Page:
By Mike Lillis - 07/29/14 07:13 PM EDT
House Minority Leader Nancy Pelosi (D-Calif.) hammered the Republicans' response to the southern border crisis Tuesday, saying the GOP's $659 million does far too little to protect the unaccompanied children migrating from Central America.
“We must have a heart, and look into our souls to guide us in our treatment of these desperate children," Pelosi said in a statement. "While we are reminded of the critical importance of passing comprehensive immigration reform, we must do so much more than the Republicans’ unjust and inhumane proposal."
Pelosi lodged a series of criticisms at the Republicans' bill, arguing that it lacks sufficient funding to ensure the migrant kids have secure legal representation and due process protections afforded under current law.
“The Republican bill … fails to provide any resources for legal aid to unaccompanied children with legitimate refugee or asylum claims, and does not authorize enough judges to adjudicate the extensive backlog of cases," she said. "It also poses a particular danger to child victims of gang violence and human trafficking."
The Democrats intend to whip against the measure when it comes up for a vote on Thursday, putting additional pressure on House Speaker John BoehnerJohn BoehnerDem drops out of race for Boehner's old seat Conservative allies on opposite sides in GOP primary fight Clinton maps out first 100 days MORE (R-Ohio) to rally Republicans amid some opposition from conservative members.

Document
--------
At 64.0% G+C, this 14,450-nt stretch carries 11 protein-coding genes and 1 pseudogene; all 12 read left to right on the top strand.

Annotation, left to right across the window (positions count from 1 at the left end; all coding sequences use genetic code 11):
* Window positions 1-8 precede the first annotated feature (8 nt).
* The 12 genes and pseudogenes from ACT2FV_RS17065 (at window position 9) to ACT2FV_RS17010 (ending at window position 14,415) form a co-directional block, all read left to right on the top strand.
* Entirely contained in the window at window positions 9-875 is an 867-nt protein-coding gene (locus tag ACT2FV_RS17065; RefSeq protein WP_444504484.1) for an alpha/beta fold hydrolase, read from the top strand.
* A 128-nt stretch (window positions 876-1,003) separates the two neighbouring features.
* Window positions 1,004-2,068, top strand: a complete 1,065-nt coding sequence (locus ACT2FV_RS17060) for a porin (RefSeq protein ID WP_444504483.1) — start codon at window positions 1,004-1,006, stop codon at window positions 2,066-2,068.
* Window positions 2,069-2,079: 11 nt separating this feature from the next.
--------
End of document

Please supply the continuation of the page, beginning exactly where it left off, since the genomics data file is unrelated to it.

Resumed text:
BoehnerJohn BoehnerDem drops out of race for Boehner's old seat Conservative allies on opposite sides in GOP primary fight Clinton maps out first 100 days MORE acknowledged Tuesday that GOP leaders have "a little more work to do" securing votes, but he predicted he'd have enough support by Thursday to send the measure to the Senate.
“I think there's sufficient support in the House to move this bill,” Boehner told reporters in the Capitol.
Pelosi, along with most Democrats, has been particularly critical of a provision of the border package that alters a 2008 human trafficking law to make it easier for authorities to deport the unaccompanied children. The critics contend that change is both unnecessary and has no place in a supplemental funding bill, particularly with such little time to explore the ramifications before the August recess.
"Anybody who wants to give the administration the ability to follow the law that now exists in the short term, while we consider whether or not we want to change the law, shouldn't be voting for this," Rep. Steny Hoyer (D-Md.), the Democratic whip, said Tuesday.
The GOP's package would provide $659 million to help ease pressure at the border through the end of September. The package would send National Guard troops to the border, increase funding for immigration judges and empower Border Patrol agents to access federally protected lands.
Rep. Kay GrangerKay GrangerGOP divided over 0M for climate fund GOP votes down funding for global climate fund Overnight Healthcare: Momentum on mental health? | Zika bills head to conference | Only 10 ObamaCare co-ops left MORE (R-Texas), who had headed a GOP working group that provided recommendations for a legislative response, said the package strikes the right balance between processing the migrants "humanely" securing the southern border.
"It would be irresponsible to allow this crisis to continue unabated for another month without immediate action to secure the border and deter more unaccompanied minors from making the journey and crossing the border illegally," Granger said in a statement.
Pelosi and the Democrats have different ideas, saying it leans too heavily toward security, without providing the care the child migrants deserve.
The humanitarian emergency along our southern border demands that we act in a way that honors our values as a nation, and respects the dignity of all people," Pelosi said. "We must treat the vulnerable children fleeing violence in their home countries with compassion."
The House is scheduled to vote on the Republicans' bill on Thursday, just before Congress leaves Washington for its five-week August vacation.